Climate change is difficult to communicate; for those of us not yet directly impacted by climate change, it’s hard to “see”: we might swelter in a heat wave occasionally, or have to breathe smokey air for a few days or weeks from more intense forest fires, or watch floods from exceptional precipitation events on TV, but we can’t see the CO2 in the air. We have to trust the scientists who measure the impacts of climate change. Scientists have learned that to communicate climate change, visual information can help. A visualization of data is a powerful way to communicate what is happening in our world.

I’ve published three courses teaching programming students how to visualize climate data:

How to Visualize Data with JavaScript, which teaches how to use HTML, CSS, and JavaScript to visualize hottest months data downloaded from NOAA;

How to Visualize Data with D3, which teaches how to use JavaScript and the D3 library to visualize global average temperature data downloaded rom NASA;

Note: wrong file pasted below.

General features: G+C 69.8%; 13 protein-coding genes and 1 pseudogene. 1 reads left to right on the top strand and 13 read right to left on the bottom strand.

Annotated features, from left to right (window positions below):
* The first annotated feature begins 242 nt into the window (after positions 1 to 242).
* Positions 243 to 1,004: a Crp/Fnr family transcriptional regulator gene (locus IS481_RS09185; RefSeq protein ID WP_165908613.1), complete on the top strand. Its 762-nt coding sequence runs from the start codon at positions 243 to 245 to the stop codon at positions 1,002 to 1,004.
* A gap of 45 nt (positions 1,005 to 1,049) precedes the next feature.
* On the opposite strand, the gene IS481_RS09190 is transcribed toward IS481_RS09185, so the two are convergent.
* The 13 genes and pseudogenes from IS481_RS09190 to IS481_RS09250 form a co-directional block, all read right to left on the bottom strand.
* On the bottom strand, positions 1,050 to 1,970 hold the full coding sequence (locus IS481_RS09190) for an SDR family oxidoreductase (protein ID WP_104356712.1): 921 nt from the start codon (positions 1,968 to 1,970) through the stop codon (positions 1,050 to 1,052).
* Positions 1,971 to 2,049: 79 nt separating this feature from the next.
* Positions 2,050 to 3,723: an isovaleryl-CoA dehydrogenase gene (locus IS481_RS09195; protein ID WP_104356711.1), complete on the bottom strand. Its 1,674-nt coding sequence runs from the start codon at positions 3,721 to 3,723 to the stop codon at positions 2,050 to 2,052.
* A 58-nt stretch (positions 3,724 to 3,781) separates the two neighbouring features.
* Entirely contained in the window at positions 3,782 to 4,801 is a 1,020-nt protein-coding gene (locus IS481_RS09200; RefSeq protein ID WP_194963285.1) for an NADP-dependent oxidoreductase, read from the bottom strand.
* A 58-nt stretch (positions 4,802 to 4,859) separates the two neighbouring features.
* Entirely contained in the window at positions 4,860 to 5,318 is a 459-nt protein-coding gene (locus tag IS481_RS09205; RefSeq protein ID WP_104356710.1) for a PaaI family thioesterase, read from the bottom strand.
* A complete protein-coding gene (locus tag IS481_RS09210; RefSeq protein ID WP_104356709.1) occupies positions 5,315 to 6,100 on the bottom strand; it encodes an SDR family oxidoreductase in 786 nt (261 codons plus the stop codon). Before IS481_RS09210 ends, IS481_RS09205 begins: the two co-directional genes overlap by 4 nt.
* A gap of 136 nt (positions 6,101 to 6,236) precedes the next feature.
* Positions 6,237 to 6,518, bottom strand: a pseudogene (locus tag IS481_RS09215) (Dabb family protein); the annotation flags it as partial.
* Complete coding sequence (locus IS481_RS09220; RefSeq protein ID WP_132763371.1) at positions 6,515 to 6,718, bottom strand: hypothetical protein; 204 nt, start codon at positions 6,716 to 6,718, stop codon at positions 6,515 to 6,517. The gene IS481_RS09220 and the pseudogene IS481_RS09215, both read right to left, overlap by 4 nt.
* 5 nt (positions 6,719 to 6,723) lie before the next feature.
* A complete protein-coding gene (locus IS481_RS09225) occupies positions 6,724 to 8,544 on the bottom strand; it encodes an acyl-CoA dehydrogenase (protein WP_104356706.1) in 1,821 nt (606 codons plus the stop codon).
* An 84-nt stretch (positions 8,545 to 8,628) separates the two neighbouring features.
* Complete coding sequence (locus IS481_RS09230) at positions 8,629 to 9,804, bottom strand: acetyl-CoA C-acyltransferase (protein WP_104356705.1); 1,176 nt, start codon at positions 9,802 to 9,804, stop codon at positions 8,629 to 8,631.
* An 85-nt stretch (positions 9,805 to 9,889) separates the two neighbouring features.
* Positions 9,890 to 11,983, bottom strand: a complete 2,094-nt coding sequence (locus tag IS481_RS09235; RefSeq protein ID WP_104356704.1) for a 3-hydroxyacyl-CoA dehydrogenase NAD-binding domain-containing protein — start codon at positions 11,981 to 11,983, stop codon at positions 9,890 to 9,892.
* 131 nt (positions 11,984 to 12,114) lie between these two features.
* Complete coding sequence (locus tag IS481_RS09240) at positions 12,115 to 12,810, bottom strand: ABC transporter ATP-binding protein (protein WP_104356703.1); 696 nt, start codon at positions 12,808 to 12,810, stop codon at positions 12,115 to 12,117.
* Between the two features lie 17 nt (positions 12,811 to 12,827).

and How to Visualize Data with R, which teaches how to use the R programming language and RStudio to visualize long term weather trends downloaded from the National Weather Service.

The resulting visualizations are not only fun to make, they are powerful indicators of the impacts of climate change on our world. There is no better way to experience the full impact of climate change data than working hands-on with climate data yourself, and seeing the results in visualizations you make yourself.

I decided to create mugs displaying the visualizations and have found these mugs to be great conversation starters. I live in a community with a “potluck culture”: we have frequent potlucks and often bring our own dishes and utensils with us to help reduce the cleanup and requirements for the host. I have had several conversations about climate change as a direct result of taking my mug to potluck events.

My favorite mug is the sea level rise + ocean temperature rise mug; but they are all pretty cool in my opinion.


If you’re not a programmer, but you want to start conversations about climate change with a mug, you can now order your very own mug online.